The Good Earth
Paul S Buck
Money allows the world to operate through incentive, but at the same time allows us to forget what is truly important to us. Love, traditions, and values all seem to be lost throughout the as one earns more materialistic possessions. One may believe the need for love, tradition, and values are no longer. Money demolishes our true beliefs as shown through the book The Good Earth by Paul S Buck. Throughout the book, Buck expresses his ideals and perspective on money as Wang Lung changes as a character. Wang Lung’s love of the farm, his separation with the earth, and his children’s lack of morals show Wang Lung’s development as a character as his love, traditions, and values fade through the influence of money.
In the beginning of the book, Wang Lung is one with the earth; he loves his farm and enjoys his simple life and character. Pondering to himself and acknowledging earth’s beauty, Wang Lung talks to himself: “the earth lay rich and dark . . . . Some time, in some age, bodies of men and women had been buried there, houses had stood there, had fallen, and gone back into the earth. So would also their house, some time, return into the earth, their bodies also” (Buck 27). Here Wang Lung appreciates the beauty of the earth and how all return to the land. Wang Lung is clearly appreciative of the land and wishes to cultivate the land; he knows the beauty of land is something beyond material value and cannot be replaced. While learning the House of Hwang is selling their land, Wang Lung surprisingly states "Land is one's flesh and blood." (Buck 45) Wang Lung is fully connected with the land and feels that land is the foundation of one’s life. Surprised is Wang Lung when he figures out that land is being sold and believes selling the land is inhuman. However, Wang Lung does not maintain his love for the land throughout the novel, but allows money to go to his head changing his perspective upon the land.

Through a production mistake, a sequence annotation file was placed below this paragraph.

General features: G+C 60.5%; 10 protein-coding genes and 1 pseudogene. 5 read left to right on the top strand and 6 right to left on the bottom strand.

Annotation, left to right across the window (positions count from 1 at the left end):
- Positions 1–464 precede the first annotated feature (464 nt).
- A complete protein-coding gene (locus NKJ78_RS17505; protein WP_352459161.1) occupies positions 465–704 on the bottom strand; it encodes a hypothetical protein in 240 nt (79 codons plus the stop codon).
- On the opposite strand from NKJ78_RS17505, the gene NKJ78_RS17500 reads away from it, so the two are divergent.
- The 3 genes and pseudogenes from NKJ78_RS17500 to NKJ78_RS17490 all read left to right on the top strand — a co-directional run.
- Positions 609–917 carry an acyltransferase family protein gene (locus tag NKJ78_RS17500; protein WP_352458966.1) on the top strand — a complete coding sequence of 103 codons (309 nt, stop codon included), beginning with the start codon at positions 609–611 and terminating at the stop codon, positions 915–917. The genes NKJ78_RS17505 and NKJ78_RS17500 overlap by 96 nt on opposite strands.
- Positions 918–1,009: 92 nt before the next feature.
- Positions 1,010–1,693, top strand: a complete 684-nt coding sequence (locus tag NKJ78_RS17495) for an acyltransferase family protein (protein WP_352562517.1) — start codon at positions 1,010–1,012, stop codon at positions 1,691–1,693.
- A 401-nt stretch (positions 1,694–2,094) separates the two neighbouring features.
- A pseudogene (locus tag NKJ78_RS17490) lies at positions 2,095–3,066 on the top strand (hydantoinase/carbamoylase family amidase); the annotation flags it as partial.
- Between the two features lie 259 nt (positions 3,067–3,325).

Money can allow us to forget our...